The European Commission will seek to position Europe as a global leader on hydrogen with a new industry-led alliance set to be unveiled on Wednesday (8 July).
Announced in March as part of the Commission’s new industrial policy, the alliance aims to bring together EU institutions, national governments and industry representatives in order to create a full hydrogen value chain in Europe.
“The European Hydrogen Alliance will pool resources to bring sufficient scale and impact to industrialisation efforts, creating momentum towards a sustainable industrial hydrogen ecosystem in the EU,” says a draft Commission document seen by EURACTIV.
The Commission is due to launch the alliance on Wednesday (8 July), alongside related policy “strategies” on hydrogen and energy sector integration.
The alliance will bring together all segments of the hydrogen value chain – from supply to demand and distribution – “in order to get the scale for cost reductions and competitiveness,” says the draft document, which is still subject to change before it is presented on Wednesday.
Hydrogen is seen as a potential silver bullet to decarbonise industries like steel and chemicals, which are considered “hard-to-abate” because they require high-temperature heat and cannot easily be electrified.
“Full-scale industrial deployment requires systemic action along the whole value chain, from hydrogen production and transport to the industrial use as feedstock for energy-intensive industries or as fuel for transport or balancing the renewable electricity output,” the Commission explains in the document.
Creating a pipeline of large-scale investment projects
According to the draft EU document, one of the key objectives will be to deliver “a pipeline of large-scale investment projects in the clean hydrogen ecosystem” that will benefit from special status as so-called Important Projects of Common European Interest (IPCEIs).
Normal EU rules will not apply to those projects, allowing national governments to subsidise them without having to observe the EU’s usually strict state aid limits.
More broadly, the Commission said it will review its competition and state aid rules in order to help European companies reach the critical size required to compete with industrial giants in China or the United States.
However, the governance of the alliance is causing jitters among environmental groups, who have criticised what they see as one-sided industry favouritism. The composition of the governing board, in particular, is focusing criticism from the Greens.
“It is literally a who’s who of the gas industry,” said Tara Connolly, an energy campaigner at Friends of the Earth Europe, an environmental NGO.
“It beggars belief that the Commission would hand the keys to Europe’s hydrogen sector over to the fossil fuel industry,” she added, saying “companies like Shell and SNAM have no interest in producing renewable hydrogen and just want a way to keep Europe hooked on fossil fuels.”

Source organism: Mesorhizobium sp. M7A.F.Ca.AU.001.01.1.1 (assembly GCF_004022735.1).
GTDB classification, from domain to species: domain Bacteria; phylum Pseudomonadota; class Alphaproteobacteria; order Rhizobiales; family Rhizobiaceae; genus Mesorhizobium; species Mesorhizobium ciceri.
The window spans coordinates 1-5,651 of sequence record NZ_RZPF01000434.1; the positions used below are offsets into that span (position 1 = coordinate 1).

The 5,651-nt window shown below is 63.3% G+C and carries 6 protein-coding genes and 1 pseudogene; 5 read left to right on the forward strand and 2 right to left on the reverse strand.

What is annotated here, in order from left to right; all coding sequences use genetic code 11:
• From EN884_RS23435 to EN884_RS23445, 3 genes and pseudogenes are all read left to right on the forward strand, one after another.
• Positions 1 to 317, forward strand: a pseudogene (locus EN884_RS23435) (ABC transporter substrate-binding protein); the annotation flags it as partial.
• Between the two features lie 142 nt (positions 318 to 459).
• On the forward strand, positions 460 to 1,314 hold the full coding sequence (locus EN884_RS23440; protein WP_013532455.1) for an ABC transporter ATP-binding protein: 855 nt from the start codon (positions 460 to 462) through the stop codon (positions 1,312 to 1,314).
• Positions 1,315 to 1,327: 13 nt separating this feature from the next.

Focus on renewable hydrogen
The draft Commission document makes no secret that the alliance “will be driven by industry”.
However, it adds that “it will also include all stakeholders in the hydrogen ecosystem,” including EU member states and regions, trade unions, NGOs, research and technology organisations and civil society.
The alliance’s board members indeed include representatives from the gas sector such as Shell, Gasunie and SNAM. But it also includes Michelin and Daimler on the mobility side, as well as Vettenfall and EDF for the electricity sector.
And civil society groups are also represented with three members, including the European Climate Foundation, a non-profit group, and IndustriAll, an international trade union organisation.
Asked by EURACTIV to comment on governance aspects, the European Commission said the alliance “will be open to all relevant stakeholders in the hydrogen ecosystem,” including industrial actors and NGOs. “The alliance will be built on the principles of cooperation, inclusiveness and transparency,” a spokesperson told EURACTIV in e-mailed comments.
Besides, the spokesperson said the alliance will focus “on renewable hydrogen,” and “low-carbon hydrogen with very ambitious CO2 emission reductions compared to fossil-based hydrogen,” a move that will ensure all projects funded by the alliance are geared towards meeting the bloc’s 2050 climate neutrality goal.
Still, NGOs fear that industry members sitting on the alliance’s board will face conflicts of interests when deciding which projects to finance.
But the Commission downplayed those fears, saying the open structure of the alliance and its objectives will prevent any potential conflicts.
“The commitment of participants to the ambitious objectives of the alliance in terms of emission reductions should avoid potential conflicts of interest. Furthermore, the Commission’s role in the progress monitoring will ensure that all initiatives of the alliance are fully aligned with the objective of climate-neutrality and serve the public interest,” the spokesperson said.